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Many emissions control systems unaffected by MACT uncertainty

By Luke Geiver | March 16, 2012

Tri-Mer Corp. isn’t waiting around for the final U.S. EPA version of Boiler Maximum Achievable Control Technology (MACT) provisions. Although members of Congress continue to push without success for amendments that would delay the implementation of Boiler MACT, Kevin Moss, business development director for Tri-Mer, said the company’s emission controls will meet any requirements the rules might entail.

“Good or bad, we are confident our system will meet whatever the Boiler MACT decision is”, he said. A filtration system currently offered by Tri-Mer can remove particulate matter (PM) to levels less than 0.001 grains per dry standard cubic foot. but for current Boiler MACT compliance, levels from the Tri-Mer technology are guaranteed at levels below 0.004 pounds per million Btu.

The Surface Transportation bill, aimed at dealing with the country’s aging infrastructure, was the latest possible vehicle for passage of an amendment to give the EPA more time to decipher the Boiler MACT provisions, but the amendment didn’t pass. Although companies ultimately want to know what rules they’ll need to comply with and some are waiting to find out, Moss said some of Tri-Mer’s biomass-related business is not affected by pending MACT decisions. “We expect to see a lot more systems sold as soon as that (MACT) settles out,” he said. “But we are also in the process of closing some biomass projects that don’t hinge on that.”

Tri-Mer has developed a ceramic filter system that can remove nitrogen oxide (NOx), submicron PM, sulfur dioxide (SO2), dioxins and hydrochloric acid (HCl). “These are not the old type of candle filters that were made out of very dense material,” he said. The filters are made from fibers coated with ceramics, blow molded into tube shapes roughly 10 feet long. The Ultra Cat hot gas filtration system is not only unique, but is especially attractive to certain biomass products, Moss said. The filters come equipped with catalyst nanobits sprayed on like dust throughout the filter walls. “It is like a catalyst dust that is incorporated inside and throughout the filter.”

The spray catalyst allows a Tri-Mer filter system to operate at a lower cost, because the catalyst speeds up the reaction time needed to reduce and break down NOx, Moss said. So the system can operate at much lower temperatures than standard systems. Using the Ultra Cat system, Moss said, the removal of NOx happens around 350-400 degrees Fahrenheit instead of the typical 600 degrees. “There are biomass projects like poultry litter that have all kinds of acid gases and all kinds of nasty stuff,” he said, adding that those projects are well suited for the Ultra Cat. And a lot of projects can’t get up to the 650 degree level required for NOx removal, unless they use a system like the Ultra Cat.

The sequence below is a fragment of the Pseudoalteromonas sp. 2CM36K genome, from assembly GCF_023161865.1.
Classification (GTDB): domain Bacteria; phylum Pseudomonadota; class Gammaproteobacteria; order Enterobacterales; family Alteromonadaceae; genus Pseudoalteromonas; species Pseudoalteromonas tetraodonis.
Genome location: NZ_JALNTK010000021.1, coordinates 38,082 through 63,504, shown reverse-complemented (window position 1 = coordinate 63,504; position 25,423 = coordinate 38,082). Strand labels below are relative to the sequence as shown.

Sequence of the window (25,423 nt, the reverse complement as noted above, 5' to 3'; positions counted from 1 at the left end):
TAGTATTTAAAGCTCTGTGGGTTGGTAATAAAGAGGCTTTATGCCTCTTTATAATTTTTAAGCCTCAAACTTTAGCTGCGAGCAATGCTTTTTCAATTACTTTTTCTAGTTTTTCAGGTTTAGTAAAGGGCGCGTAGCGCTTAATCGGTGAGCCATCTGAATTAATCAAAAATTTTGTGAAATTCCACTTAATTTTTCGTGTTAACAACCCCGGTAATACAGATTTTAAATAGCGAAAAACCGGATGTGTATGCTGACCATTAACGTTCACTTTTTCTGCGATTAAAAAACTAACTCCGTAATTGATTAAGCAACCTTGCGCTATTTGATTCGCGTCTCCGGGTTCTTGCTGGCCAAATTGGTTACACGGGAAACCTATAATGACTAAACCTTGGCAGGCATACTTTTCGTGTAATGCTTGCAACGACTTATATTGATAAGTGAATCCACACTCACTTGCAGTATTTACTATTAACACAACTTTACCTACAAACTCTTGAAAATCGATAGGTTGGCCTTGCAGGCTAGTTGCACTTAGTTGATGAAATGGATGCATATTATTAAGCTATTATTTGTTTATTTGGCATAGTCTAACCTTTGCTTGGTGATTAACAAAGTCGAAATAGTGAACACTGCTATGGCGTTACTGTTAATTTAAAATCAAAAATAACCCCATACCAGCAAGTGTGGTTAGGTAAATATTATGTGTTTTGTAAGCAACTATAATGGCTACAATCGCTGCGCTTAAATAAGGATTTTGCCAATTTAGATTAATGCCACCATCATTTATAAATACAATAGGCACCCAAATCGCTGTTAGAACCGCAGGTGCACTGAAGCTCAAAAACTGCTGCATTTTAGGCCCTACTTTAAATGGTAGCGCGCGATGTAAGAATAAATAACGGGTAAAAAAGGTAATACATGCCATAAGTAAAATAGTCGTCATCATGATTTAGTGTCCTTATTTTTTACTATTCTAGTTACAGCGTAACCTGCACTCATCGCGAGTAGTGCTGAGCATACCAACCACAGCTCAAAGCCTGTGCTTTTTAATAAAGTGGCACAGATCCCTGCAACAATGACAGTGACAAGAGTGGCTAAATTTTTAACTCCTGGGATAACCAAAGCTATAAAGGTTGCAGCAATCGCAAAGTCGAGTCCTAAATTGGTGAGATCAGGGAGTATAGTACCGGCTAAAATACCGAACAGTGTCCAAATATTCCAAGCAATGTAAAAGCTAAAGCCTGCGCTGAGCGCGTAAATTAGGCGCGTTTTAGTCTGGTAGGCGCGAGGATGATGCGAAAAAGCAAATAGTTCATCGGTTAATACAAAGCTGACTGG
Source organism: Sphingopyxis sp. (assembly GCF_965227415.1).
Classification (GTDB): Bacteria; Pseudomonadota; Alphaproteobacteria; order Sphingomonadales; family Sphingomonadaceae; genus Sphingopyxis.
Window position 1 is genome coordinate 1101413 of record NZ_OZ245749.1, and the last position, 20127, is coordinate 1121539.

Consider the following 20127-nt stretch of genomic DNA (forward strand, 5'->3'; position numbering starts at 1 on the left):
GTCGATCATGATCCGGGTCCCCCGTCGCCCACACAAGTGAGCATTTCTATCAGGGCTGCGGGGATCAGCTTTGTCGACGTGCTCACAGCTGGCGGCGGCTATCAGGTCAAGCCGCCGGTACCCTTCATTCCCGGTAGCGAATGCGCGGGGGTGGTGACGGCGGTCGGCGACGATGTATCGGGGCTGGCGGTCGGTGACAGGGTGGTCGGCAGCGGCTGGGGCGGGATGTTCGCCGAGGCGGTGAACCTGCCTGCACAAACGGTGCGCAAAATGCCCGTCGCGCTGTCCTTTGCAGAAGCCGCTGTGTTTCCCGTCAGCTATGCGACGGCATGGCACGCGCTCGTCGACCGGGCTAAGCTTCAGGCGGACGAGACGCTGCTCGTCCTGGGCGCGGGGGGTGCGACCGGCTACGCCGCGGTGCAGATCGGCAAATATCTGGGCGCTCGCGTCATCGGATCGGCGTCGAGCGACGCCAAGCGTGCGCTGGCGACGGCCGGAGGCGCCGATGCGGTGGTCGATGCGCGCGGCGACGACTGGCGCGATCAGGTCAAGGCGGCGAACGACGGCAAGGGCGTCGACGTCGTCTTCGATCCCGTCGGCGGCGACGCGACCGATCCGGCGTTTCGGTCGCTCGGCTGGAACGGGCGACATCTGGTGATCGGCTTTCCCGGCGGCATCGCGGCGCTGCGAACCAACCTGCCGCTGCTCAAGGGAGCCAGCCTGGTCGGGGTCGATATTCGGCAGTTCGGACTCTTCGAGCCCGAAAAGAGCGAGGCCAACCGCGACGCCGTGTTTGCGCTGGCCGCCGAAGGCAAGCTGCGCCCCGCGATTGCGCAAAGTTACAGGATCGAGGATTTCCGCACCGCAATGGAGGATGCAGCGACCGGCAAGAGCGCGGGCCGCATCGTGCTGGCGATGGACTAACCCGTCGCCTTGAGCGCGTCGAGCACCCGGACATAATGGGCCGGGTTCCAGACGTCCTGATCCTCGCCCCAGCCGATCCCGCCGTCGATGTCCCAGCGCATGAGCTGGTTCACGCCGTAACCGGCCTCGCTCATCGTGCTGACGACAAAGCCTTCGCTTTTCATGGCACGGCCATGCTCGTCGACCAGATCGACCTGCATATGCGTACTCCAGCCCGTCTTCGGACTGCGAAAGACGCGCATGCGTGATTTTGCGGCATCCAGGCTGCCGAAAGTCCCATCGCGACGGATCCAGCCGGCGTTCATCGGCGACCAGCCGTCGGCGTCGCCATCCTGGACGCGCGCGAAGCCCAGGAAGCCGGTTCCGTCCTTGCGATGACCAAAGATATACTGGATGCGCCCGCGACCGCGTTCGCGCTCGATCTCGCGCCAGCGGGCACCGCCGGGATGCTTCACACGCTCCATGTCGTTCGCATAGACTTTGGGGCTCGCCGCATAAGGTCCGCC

Cost for installing one Tri-Mer system is never the same because every project comes with its own wrinkle. But if developers are looking for particulate compliance alone Moss said Tri-Mer’s costs are roughly equal to a dry electrostatic precipitator. For developers looking for the PM plus SO2 removal, Moss said his company has an advantage because the filters require less sorbent material to get the same removal efficiency. And for those projects that require NOx removal, the Tri-Mer filtration system offers advantages related to the operating cost requirements.

 

 

2 Responses

  1. W. Randall Rawson

    2012-03-16

    1

    Very encouraging, and something the American Boiler Manufacturers Association has steadfastly maintained -- achievability and affordability -- as those in Congress continue their efforts to delay and/or eviscerate the ICI Boiler MACT Rules. Mr. Moss and Tri-Mer are to be congratulated for making sure those affected by the Boiler MACT rules have information about all options available off-the-shelf for compliance in a common-sense way.

  2. Florian Schach

    2012-03-20

    2

    The Boiler MACT rules while having the best of intentions are actually rules that can be a bit too stringent upon a lot of businesses still operating with coal plants. While it is a good idea to have people in line with these new rules it is also hard to do this well when you have no jobs for the people whose plant you just closed down. This rule actually is slated to close 16,000 jobs according to CIBO if it were to be enacted today (http://bit.ly/tuZtjR). With no transition relief for the jobs that you’re going to be closing, these rules are as harmful s they are helpful.

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